What should you do with your kids during the long, hot days of the summer school holidays (December 21 to January 28)? We've found the best children's theatre shows, workshops, outdoor activities, festivals and museum exhibitions to keep them busy and having fun over the summer break.
School holiday activities in Melbourne
Have you ever wondered what it would be like to be like Alice and eat something to become huge, or drink something to become tiny? What would the world look like to a giant? What does it look like to a cat? You can find out at Melbourne Museum's Mini Mega Model Museum, which plays with scale in more than 300 objects displayed in tiny and oversized galleries. There are model specimens to examine in the Zoomological Laboratory, hyper-realistic wax food in the life-sized cafeteria to play with and a fully furnished mini-mansion to pore over. The mini-mansion took more than 40 years to create, and museum visitors could spend hours appreciating every tiny detail. Kids can learn about model making and try their hand during the Mini Mega Makers Workshop. And for some very large-scale critters, have a stroll through the museum's Dinosaur Walk.
What do zoo animals get up to when all the daytime visitors have headed back to their cars? Quite a lot, it turns out, with many African animals most active at dusk. That makes Werribee Open Range Zoo's Sunset Safari the perfect time to see giraffes, rhinoceroses, elands, zebras, scimitar-horned oryxes, hippopotamuses and other incredible African animals. Visitors are divided up into two groups, Kipenzi and Lataba (named after two of the zoo's seven rhinos). There are three activities on the night, but the order changes by group. Everyone gets a welcome drink on arrival, after which the groups go their separate ways. One part of the night is an African drumming and dancing performance, which includes a workshop on how to do some of the simpler moves. A second part is an African feast, where visitors can enjoy tagine, couscous, salads and other delights, all topped off with a chocolate fountain, into which you can dip marshmallows, strawberries and meringue pieces. The best part, and the reason for the event, is the safari itself. Visitors pile onto the safari buses and travel out to the 45-hectare open savannah section of the zoo. Sunset is the best time to see the magnificent creatures who live here, and safari guests will get to see all kinds of cool African wildlife at their most active. The luckiest group goes out at the same time as the truck that delivers their food, which is sure to bring the animals running from all corners of the savannah. Proceeds from the ni
Boasting over an acre of indoor aerial activities, Latitude offers a world of aerial entertainment for little kids and big kids alike. There’s over 100 interconnected trampolines, a performance area, a giant airbag, dodgeball courts and basketball lanes in this indoor centre. Take advantage of a good deal with the Super4 Pass; it's $65 and includes admission for four general session tickets for four mates.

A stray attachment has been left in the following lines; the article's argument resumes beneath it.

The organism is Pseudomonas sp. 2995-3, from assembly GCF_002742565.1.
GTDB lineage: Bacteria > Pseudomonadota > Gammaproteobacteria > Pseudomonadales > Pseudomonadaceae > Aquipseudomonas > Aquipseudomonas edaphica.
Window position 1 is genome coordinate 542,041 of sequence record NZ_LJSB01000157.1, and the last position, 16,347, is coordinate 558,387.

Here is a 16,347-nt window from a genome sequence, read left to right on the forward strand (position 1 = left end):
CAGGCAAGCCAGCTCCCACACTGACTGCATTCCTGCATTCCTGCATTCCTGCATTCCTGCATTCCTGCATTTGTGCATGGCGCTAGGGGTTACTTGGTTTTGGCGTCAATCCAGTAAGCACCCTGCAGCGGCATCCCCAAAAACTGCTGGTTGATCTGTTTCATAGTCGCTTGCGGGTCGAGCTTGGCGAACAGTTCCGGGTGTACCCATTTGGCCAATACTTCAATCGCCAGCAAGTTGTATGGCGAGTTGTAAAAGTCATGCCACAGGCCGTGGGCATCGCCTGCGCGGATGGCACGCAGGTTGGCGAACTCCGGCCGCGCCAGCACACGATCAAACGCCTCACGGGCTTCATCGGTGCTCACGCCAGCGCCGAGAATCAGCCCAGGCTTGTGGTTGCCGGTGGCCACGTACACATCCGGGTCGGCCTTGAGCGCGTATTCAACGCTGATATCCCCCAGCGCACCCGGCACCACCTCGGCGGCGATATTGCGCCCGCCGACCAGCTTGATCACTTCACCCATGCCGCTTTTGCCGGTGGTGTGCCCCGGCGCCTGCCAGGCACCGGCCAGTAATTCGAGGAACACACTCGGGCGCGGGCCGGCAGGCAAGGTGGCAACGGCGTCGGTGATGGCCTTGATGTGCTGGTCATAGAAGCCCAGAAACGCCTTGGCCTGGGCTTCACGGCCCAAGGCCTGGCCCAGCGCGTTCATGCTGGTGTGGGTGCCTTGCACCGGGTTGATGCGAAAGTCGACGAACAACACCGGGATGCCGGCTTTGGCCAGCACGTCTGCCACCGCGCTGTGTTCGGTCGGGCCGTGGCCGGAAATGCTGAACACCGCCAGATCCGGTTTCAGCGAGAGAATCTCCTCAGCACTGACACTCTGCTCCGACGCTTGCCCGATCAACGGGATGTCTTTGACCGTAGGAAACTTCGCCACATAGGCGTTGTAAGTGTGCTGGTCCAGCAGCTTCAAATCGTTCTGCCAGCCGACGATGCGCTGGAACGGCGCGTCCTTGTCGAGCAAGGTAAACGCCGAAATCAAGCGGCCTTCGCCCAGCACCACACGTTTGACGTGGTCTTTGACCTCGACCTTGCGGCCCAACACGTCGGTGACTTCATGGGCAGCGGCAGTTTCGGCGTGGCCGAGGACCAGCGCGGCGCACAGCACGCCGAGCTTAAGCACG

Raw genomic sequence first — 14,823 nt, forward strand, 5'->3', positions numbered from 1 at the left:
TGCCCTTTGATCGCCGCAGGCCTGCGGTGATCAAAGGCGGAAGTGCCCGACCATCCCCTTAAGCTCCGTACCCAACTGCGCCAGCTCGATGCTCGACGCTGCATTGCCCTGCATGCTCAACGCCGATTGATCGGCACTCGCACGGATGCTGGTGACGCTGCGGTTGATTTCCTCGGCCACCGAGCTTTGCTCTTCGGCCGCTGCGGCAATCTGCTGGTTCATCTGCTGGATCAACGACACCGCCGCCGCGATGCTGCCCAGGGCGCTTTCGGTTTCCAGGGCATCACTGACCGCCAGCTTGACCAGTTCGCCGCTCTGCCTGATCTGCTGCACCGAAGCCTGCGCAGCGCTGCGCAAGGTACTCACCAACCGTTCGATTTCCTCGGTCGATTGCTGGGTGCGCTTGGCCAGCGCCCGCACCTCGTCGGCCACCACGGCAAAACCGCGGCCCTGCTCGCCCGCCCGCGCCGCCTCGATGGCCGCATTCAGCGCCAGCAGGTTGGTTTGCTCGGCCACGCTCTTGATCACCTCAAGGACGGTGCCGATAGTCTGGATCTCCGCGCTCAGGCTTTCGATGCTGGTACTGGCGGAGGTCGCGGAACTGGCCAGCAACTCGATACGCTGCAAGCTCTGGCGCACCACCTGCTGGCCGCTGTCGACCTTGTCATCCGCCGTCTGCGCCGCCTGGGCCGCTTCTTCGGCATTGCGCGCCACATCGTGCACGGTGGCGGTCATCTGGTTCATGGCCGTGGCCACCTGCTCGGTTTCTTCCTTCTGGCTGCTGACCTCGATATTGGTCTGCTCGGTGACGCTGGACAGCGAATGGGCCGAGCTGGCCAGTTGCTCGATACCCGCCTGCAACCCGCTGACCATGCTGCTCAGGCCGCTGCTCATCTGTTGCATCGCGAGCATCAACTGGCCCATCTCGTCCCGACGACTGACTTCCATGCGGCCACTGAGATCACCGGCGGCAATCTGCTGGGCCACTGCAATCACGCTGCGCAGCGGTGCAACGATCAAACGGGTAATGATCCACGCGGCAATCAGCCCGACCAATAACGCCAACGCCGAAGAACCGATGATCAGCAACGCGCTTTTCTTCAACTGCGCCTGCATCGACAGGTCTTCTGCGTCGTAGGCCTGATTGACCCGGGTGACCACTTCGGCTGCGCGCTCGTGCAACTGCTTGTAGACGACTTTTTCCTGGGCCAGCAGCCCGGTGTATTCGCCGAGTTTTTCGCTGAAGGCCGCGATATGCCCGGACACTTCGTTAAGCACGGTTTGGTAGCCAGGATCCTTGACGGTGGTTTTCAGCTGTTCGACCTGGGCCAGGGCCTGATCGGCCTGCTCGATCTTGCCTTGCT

Adventure Park is the place to go when you want some waterside fun. There are plenty of waterslides, kids rides or family activities like go-karting or mini-golf. Need a little R and R? Adventure Park also features cabanas you can book plus our all time favourite relaxing attraction: the Lazy River.
This marathon, five-hour spectacle has a plot so dense and sprawling, so wonderfully, unashamedly elaborate, it's a must-see for any Harry Potter fan. While we may have been sworn to secrecy about Cursed Child’s plot, we can reveal that the hype – and rarely has a piece of theatre ever generated such fever-pitched buzz – is entirely deserved.
Melbourne is the first city in the southern hemisphere to host ‘Rain Room’, an immersive artwork by London-based collective Random International. Guests are invited into a darkened room filled with continuous rain. No need to bring an umbrella though because this rain won’t dampen your clothes or spirits. Thanks to motion sensors in the ceiling ‘Rain Room’ detects where visitors are and ensures a dry six-metre radius around guests.
Bringing the country to the city, the Collingwood Children’s Farm gives urban kids a chance to give farming life a go. You can milk the cows, feed the chooks, ride a pony or play with the baby lambs. A farmer’s market takes place every second Saturday of the month, where you can pick up fresh produce. The Farm Café serves up hearty meals with a paddock-to-plate policy: everything is made from scratch and ingredients are sourced locally.
New York artist Kaws (aka Brian Donnelly) is bringing his larger-than-life sculptures and paintings to the NGV this summer for Kaws: Companionship in the Age of Loneliness. Alongside this mega exhibition will be something for the littlest art fans. Kaws: Playtime is a free and immersive exhibition for kids that includes a number of hands-on activities that draw inspiration from Kaws’ work, especially his BFF character which is inspired by popular cartoon characters.